Bridging Religion and Sexual Diversity in Latin America

People gather for a pride march in Bogota, Colombia, on July 4, 2021.

By María Mercedes Acosta

Like many Latin Americans, Enrique Vega Dávila, 36, grew up in a non-practicing Catholic family. But from a very young age, he dreamed of actually living the Catholic faith, and he chose to do so by becoming a priest. About six years into seminary, his dream was interrupted when he realized he was gay. Continuing as a member of the Catholic clergy would require him to live a double life, as so many other priests have done for centuries.

The Catholic church isn’t the only religious institution to reject ordination of or condemn people identifying as LGBTQ+. But in recent history, several Protestant denominations have chosen to be more inclusive by ordaining LGBTQ+ clergy and allowing same-sex marriage. Dávila took advantage of that change by becoming a Lutheran pastor, and he’s now obtaining a doctorate in gender studies at Iberoamericana University in Mexico City.

In his new denomination, he does not have to hide his sexual orientation, tattoos, earrings, or the makeup he sometimes likes to apply. He is well known as “el reverendo cuir” (the queer pastor). Everywhere he goes, and in every way he can, Dávila likes to remind people that religious freedom is for everyone and that no pastor or priest can prevent LGBTQ+ people from following whatever faith they believe in or loving whomever they choose.

Dávila is one of the protagonists of a multi-platform series of life stories produced by Sentiido, a nonprofit organization based in Bogotá, Colombia. Formed in 2011, Sentiido uses communications, research, and storytelling to reduce stigma and discrimination against LGBTQ+ people and leverage social change. Faith + Diversity, as the project is called, is part of Sentiido’s larger commitment to amplify the work of affirming faith communities.

Enrique Vega Dávila
Enrique Vega Dávila photographed in Mexico City, Mexico, on January 27, 2022.

Faith + Diversity began in 2017 and seeks to raise awareness about the many different ways in which LGBTQ+ people engage with religion and spirituality. Stories like Dávila’s are a reminder that Christianity is rooted in the core value of unconditional love, which is why it so often invokes Biblical phrases such as “love one another as I have loved them” or “do not judge and you will not be judged.”

For Sentiido, that also means refraining from labeling and dismissing opponents of sexual and gender diversity as “homophobic,” “transphobic,” or “anti-LGBTQ rights.” Real change—fundamental transformation—takes time, and for many, it can feel as if a new worldview is being “pushed” on them, which can exacerbate already existing polarization. At Sentiido, we also know that many people of faith understand Biblical teachings in a historical context and are open to the value of inclusion. Therefore, Faith + Diversity encourages dialogue with those willing to have conversations, reminding people of all faiths what they already know: that all humans are equal in the eyes of God.

At Sentiido, we also emphasize what unites us, rather than what divides us. For example, most Latin Americans place a very high value on their family and their faith. These shared values provide a common ground for conversations about dignity, love, empathy, understanding, and support, which can lead to addressing other issues like resilience, freedom, and solidarity.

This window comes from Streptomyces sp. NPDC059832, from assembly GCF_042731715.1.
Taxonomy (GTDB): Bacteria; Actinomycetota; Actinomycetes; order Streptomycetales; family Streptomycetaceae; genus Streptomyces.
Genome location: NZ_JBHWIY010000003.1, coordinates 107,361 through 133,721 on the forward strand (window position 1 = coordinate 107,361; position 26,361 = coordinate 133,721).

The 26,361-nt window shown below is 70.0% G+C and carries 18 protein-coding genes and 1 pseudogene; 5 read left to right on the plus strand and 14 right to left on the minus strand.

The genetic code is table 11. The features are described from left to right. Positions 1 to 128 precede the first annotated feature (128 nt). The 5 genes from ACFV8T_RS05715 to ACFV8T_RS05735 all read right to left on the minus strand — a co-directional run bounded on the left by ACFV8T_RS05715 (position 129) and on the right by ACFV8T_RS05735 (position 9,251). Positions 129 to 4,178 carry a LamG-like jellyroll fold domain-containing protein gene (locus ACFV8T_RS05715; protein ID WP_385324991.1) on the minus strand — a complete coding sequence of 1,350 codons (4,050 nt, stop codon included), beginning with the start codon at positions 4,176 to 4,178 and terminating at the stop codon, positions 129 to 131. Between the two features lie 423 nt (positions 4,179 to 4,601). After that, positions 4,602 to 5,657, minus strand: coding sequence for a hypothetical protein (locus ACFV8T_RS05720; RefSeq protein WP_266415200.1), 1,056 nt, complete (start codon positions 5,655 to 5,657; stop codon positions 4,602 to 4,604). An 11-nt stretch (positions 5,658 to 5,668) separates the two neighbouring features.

Still, changing hearts, minds, and church policies is a process. For Dávila, it starts by letting LGBTQ+ people know they don’t have to heed the warnings of Catholic leaders who say that homosexuality is not a sin but homosexual acts are, or believe evangelical and Pentecostal ministers claiming LGBTQ+ people are making “wrong choices that must be corrected.” He affirms that divine love is bigger than a church, a religious leader, or a book; rather, it is an entire life experience.

The late Harvey Milk, a gay American politician and activist who was assassinated in 1978, once told a crowd that the LGBTQ+ community is simply asking for hope: “Hope for a better world, hope for a better tomorrow, hope for a better place to come to if the pressures at home are too great. Hope that all will be all right. Without hope, not only are the gays, but the Blacks, the seniors, the handicapped, the ‘us-es.’ The ‘us-es’ will give up.” He added that electing more LGBTQ+ people to public office would help to build that hope. “That gives a green light to all who feel disenfranchised, a green light to move forward,” Milk said. “It means hope to a nation that has given up, because if a gay person makes it, the doors are open to everyone.”

Calling out the inequality, injustice, and violence against LGBTQ+ people is as central to our work as it was to Milk’s activism. We want everyone to walk a mile in someone else’s shoes. To do so, we share the stories and experiences of LGBTQ+ people in their daily lives, in their homes and churches, while holding space for all people to feel heard and be seen, even those who may be struggling with their views about LGBTQ+ people.

George Lakoff, a researcher in the field of cognitive linguistics, says constant dialogue around societal problems without conversations focused on wide-reaching solutions can reinforce old mindsets. People connect best to stories in which LGBTQ+ people show up as their authentic selves. So rather than focus on statements like “a world without hate” or “a world without discrimination,” we promote stories that give us picture of the world we would like to live in. It’s a world in which everyone strives to do the right thing by their neighbor, because everyone wins when they do so.

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